KRLA, “The Big 11-10,” was one of several Top 40 stations in the Los Angeles market, going with that format in September 1959. On-air personalities included Casey Kasem, Bob Eubanks, Dick Biondi, and Wink Martindale, and they competed with KFWB and later KHJ for the Top 40 market. I found their survey for May 11, 1962 on Oldiesloon, and I’ll be honest, I hadn’t heard some of these songs until today. Here is their Top 10.
- Ronnie & The Hi-Lites, “I Wish That We Were Married” Ronnie Goodson was 14 when they made this song, which explains why he’s crying that he can’t get married. This was their biggest hit, rising to #16 nationally and spending 12 weeks in the Hot 100.
- Elvis Presley, “Follow That Dream” Title song for his 1962 movie, it peaked at #15 on the Hot 100 and #5 on the Easy Listening chart.
- The Shirelles, “Soldier Boy” Finally, one I recognize. The Shirelles had a #1 hit nationally with this one.
- Mary Wells, “The One Who Really Loves You” Before today, the only song I had heard by Mary Wells was “My Guy.” A great song that reached #8 on the Hot 100 and #2 on the R&B chart. The song was written by none other than Smokey Robinson.
- Jimmy Soul, “Twistin’ Matilda” I fully expected this to be a dance version of “Waltzing Matilda,” but you can’t have everything. Jimmy Soul is better known for 1963’s “If You Wanna Be Happy.” An interesting guy, he was what they call a “sanctified preacher” at the age of 7, and his stage name was chosen by his congregation. Note that he recorded for SPQR Records, which, in keeping with its name, depicts a wolf suckling Romulus and Remus on its label.
- The Marketts, “Balboa Blue” An instrumental group made up of studio musicians, I remember them from their 1963 hit, “Out Of Limits.” Typically thought of as a surf band, leader and chief composer Michael Z. Gordon had them do whatever music he thought would sell well. This didn’t do all that well nationally, peaking at #48.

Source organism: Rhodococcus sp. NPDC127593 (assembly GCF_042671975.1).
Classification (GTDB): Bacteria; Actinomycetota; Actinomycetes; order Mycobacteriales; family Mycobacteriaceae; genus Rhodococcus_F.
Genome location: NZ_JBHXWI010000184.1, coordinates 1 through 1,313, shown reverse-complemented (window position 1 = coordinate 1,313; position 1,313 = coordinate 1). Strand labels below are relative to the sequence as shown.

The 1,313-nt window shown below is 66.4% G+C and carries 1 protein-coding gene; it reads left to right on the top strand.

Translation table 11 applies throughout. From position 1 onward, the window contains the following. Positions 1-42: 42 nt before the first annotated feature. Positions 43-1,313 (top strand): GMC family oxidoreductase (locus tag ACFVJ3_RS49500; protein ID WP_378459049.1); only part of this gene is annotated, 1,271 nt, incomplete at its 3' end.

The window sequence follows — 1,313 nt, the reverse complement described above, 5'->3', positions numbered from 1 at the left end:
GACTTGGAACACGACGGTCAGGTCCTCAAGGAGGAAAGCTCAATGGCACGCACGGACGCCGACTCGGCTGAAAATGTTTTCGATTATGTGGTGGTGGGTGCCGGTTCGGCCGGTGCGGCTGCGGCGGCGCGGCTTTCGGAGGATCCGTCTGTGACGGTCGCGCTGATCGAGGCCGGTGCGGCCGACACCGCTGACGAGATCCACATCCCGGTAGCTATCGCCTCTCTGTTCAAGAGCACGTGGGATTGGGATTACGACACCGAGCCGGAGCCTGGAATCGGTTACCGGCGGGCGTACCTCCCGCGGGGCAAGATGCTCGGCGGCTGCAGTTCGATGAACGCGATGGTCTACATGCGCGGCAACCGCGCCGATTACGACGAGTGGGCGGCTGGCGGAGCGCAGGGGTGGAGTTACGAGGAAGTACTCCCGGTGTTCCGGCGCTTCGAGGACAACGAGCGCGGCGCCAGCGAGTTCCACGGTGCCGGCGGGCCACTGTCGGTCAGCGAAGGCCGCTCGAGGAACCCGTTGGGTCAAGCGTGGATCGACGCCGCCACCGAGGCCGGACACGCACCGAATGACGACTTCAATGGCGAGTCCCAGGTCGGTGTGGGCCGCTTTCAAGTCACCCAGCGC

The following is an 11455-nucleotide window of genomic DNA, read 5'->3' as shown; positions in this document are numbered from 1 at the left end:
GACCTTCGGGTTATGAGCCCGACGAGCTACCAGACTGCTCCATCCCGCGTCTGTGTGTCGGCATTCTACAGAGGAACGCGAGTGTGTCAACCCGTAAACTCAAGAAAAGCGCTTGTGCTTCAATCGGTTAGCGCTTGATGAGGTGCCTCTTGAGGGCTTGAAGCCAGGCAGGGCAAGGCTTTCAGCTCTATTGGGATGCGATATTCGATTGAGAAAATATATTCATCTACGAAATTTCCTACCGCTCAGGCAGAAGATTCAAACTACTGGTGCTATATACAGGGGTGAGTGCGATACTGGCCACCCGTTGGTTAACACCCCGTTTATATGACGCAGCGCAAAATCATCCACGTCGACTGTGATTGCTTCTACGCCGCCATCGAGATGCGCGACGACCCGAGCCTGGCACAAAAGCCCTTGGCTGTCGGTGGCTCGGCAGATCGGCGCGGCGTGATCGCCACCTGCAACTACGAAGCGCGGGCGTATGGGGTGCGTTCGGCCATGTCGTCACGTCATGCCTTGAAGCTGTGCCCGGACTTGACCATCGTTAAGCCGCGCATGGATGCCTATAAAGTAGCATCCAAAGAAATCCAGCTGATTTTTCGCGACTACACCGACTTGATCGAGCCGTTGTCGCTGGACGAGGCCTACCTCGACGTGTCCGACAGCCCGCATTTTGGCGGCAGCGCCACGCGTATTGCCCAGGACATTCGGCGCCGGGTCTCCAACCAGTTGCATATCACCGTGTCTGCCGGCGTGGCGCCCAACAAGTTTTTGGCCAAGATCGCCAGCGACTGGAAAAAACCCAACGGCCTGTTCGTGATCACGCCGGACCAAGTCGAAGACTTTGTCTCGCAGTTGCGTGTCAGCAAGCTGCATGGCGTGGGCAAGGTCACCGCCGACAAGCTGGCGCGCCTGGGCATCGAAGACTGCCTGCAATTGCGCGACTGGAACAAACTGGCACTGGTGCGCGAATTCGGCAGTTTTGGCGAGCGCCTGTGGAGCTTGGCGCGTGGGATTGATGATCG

- Dee Dee Sharp, “Mashed Potato Time” And another one I recognize… Dee Dee Sharp, née Dione LaRue, was a Philadelphia-born singer who started out as a backing vocalist. She had a string of Top 10 hits, but this was the biggest one, peaking at #2 and earning her a gold record. Her follow-up song, “Gravy For My Mashed Potatoes,” only reached #9 but was also certified gold. And, as I said a while back, music theory fans recognize that her name is a minor second.
- René & Ray, “Queen Of My Heart” I wasn’t able to find anything on this duo or the song, telling me that they were probably a local act. If anyone knows anything about them or the song, please enlighten us.
- Mr. Acker Bilk, “Stranger On The Shore” Typical of this period in the Sixties, you could find just about anything on the chart, including Easy Listening instrumentals. This turned out to be a huge hit for him in his native UK and was the first #1 by a British artist on the Hot 100. You might say it was an omen…
- David Rose & His Orchestra, “The Stripper” David Rose was a songwriter and conductor who spent 21 years as the musical director for Red Skelton on TV, and wrote music for many TV shows (including Highway Patrol) as Ray Llewellyn. He also composed “Holiday For Strings,” which came as a shock because I always thought Leroy Anderson composed it. No matter. We all knew this one from the Noxzema Medicated shaving cream commercials with the lovely Gunilla Knutsson that played during network sports broadcasts.
And that’s your Friday 5×2 for May 11, 2018.